Students celebrate Earth Day 2019

Kengkue Her | Banner Carissa Rivette, sophomore undeclared, Joseph Kim, sophomore biology pre-med, Katelynn Murphy, junior environmental science, and Caleb Lee, sophomore business marketing, measure their hole to see if their tree will fit.

Earth Day started out as an American movement but is now an international event.

California Baptist University holds events to promote being environmentally friendly with various activities such as Arbor Day and city clean up days throughout the year.

Sen. Gaylord Nelson (D-MD) in 1963 told Congress that politicians need to take charge of raising environmental awareness.

After one of the largest oil spills in the United States occurred in 1969, Nelson said he knew it was his duty to push an environmentally friendly agenda much harder. Therefore, he won over political parties to initiate change.

April 22 was proclaimed the first Earth Day in 1970 to promote the importance of keeping the earth clean and healthy.

Dr. Bonjun Koo, professor of environmental science at CBU, said environmental education and awareness is important for future generations.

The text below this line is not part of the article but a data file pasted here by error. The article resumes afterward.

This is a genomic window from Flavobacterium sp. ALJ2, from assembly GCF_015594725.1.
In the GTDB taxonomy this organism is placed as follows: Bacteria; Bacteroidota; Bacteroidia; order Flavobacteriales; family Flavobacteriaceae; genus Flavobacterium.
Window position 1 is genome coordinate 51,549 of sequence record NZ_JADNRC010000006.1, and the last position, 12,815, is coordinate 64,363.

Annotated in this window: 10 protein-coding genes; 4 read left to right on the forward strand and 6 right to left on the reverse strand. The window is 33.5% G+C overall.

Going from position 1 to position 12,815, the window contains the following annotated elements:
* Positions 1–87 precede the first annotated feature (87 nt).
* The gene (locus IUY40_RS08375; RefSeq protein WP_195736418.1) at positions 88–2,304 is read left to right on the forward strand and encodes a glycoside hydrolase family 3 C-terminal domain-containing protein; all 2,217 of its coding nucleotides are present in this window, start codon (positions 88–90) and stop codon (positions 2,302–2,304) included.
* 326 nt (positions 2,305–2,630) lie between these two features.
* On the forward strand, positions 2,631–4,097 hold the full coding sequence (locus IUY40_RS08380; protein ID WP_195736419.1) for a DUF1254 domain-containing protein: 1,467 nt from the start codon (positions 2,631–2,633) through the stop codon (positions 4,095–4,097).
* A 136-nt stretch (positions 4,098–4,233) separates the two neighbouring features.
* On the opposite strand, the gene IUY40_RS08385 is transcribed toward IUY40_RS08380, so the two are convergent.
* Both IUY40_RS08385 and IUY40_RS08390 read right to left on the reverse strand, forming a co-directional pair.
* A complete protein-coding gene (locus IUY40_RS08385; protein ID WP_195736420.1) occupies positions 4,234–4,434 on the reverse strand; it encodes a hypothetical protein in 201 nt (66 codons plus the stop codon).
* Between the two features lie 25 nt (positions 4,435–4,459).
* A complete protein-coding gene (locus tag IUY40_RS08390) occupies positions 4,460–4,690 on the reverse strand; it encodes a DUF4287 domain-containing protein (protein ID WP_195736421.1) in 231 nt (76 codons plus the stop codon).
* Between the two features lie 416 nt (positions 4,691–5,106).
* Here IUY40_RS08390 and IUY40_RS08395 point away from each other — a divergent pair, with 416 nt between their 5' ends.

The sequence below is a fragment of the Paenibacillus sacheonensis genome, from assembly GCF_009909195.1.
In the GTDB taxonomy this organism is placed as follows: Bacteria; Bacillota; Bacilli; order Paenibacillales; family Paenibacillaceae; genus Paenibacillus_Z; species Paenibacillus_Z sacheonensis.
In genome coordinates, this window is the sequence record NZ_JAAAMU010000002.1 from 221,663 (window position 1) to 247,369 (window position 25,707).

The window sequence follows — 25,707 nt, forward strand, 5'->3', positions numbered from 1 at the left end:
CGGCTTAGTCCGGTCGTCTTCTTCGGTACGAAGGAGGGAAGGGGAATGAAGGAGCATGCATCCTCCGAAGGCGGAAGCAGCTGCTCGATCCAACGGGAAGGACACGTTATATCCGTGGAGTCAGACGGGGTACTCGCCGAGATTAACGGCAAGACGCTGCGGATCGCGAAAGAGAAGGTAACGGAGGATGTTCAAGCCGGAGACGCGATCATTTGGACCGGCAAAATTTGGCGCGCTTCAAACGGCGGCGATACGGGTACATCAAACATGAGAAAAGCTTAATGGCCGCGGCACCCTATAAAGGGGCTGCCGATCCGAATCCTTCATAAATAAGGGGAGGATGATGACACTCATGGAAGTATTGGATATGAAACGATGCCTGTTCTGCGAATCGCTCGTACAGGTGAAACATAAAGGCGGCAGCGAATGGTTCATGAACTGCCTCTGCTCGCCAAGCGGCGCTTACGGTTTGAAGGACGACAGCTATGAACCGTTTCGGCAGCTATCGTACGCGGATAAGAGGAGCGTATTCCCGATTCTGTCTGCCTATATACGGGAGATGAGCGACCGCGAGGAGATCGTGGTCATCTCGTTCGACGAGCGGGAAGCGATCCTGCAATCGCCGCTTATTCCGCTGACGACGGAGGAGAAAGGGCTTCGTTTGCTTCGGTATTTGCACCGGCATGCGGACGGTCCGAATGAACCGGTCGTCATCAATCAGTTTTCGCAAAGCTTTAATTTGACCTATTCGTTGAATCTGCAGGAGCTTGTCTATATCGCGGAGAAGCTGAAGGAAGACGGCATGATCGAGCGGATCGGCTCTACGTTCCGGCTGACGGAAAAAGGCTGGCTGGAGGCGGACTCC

“Never underestimate or ignore the power of education. All of these activities I am organizing such as Arbor Day  are actually to educate students, our future,” Koo said. “If they keep how important it is in their Christian mind, our next generation will do better to take care of Earth.”

With an increase in awareness, the Environmental Care Agency was created along with   the Clean Air Act, Clean Water Act and Endangered Species Protection Act.

Since 2014, CBU has been certified by the Arbor Day Foundation, in addition to a handful of other universities in Southern California, to annually plant trees March 30.

Madison Santiago, freshman environmental science major, said she is a strong supporter of Earth Day.

“I have seen first-hand the importance and impact (Earth Day has had) on previously non-environmentally conscious people,” Santiago said. “Often, we don’t think about how our small decisions have a large impact on the natural world but on this day it wakes people up to issues they may have overlooked previously.”

Antonio Diaz-Vega, sophomore environmental science major, said he makes sure he does what he can to be environmentally friendly and urges other students as well.

“I recycle, clean up after myself, make sure I take shorter showers,” Thomas said. “My favorite thing about Earth Day is that it instills good healthy habits for both the people and the world.”

Students wanting to participate in an Earth Day celebration may attend the Earth Day Grove Clean Up in California Citrus State Historic Park  April 21, from 8-10 a.m. in     Riverside, Calif.

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